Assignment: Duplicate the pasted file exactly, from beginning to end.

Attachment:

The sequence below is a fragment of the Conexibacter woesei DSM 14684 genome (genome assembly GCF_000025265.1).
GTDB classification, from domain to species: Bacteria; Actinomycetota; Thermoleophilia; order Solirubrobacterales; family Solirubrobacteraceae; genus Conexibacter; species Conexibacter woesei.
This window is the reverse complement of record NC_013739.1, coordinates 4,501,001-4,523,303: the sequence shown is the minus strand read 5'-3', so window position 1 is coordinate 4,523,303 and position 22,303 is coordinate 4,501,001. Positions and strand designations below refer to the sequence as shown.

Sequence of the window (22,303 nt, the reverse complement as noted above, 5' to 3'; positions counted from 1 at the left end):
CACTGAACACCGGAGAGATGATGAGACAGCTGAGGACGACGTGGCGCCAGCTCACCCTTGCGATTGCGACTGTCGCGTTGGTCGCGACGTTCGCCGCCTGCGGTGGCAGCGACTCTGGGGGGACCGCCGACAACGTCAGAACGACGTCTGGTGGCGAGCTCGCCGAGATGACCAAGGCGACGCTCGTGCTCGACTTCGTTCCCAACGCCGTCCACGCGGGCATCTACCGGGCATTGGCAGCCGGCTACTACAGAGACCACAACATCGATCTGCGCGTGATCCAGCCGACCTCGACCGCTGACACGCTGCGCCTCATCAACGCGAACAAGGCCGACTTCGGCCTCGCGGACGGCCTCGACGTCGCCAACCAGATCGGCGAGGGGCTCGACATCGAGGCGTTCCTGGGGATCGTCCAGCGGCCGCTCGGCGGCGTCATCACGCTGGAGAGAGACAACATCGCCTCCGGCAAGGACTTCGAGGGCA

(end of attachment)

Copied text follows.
The sequence below is a fragment of the Conexibacter woesei DSM 14684 genome (genome assembly GCF_000025265.1).
GTDB classification, from domain to species: Bacteria; Actinomycetota; Thermoleophilia; order Solirubrobacterales; family Solirubrobacteraceae; genus Conexibacter; species Conexibacter woesei.
This window is the reverse complement of record NC_013739.1, coordinates 4,501,001-4,523,303: the sequence shown is the minus strand read 5'-3', so window position 1 is coordinate 4,523,303 and position 22,303 is coordinate 4,501,001. Positions and strand designations below refer to the sequence as shown.

Sequence of the window (22,303 nt, the reverse complement as noted above, 5' to 3'; positions counted from 1 at the left end):
CACTGAACACCGGAGAGATGATGAGACAGCTGAGGACGACGTGGCGCCAGCTCACCCTTGCGATTGCGACTGTCGCGTTGGTCGCGACGTTCGCCGCCTGCGGTGGCAGCGACTCTGGGGGGACCGCCGACAACGTCAGAACGACGTCTGGTGGCGAGCTCGCCGAGATGACCAAGGCGACGCTCGTGCTCGACTTCGTTCCCAACGCCGTCCACGCGGGCATCTACCGGGCATTGGCAGCCGGCTACTACAGAGACCACAACATCGATCTGCGCGTGATCCAGCCGACCTCGACCGCTGACACGCTGCGCCTCATCAACGCGAACAAGGCCGACTTCGGCCTCGCGGACGGCCTCGACGTCGCCAACCAGATCGGCGAGGGGCTCGACATCGAGGCGTTCCTGGGGATCGTCCAGCGGCCGCTCGGCGGCGTCATCACGCTGGAGAGAGACAACATCGCCTCCGGCAAGGACTTCGAGGGCA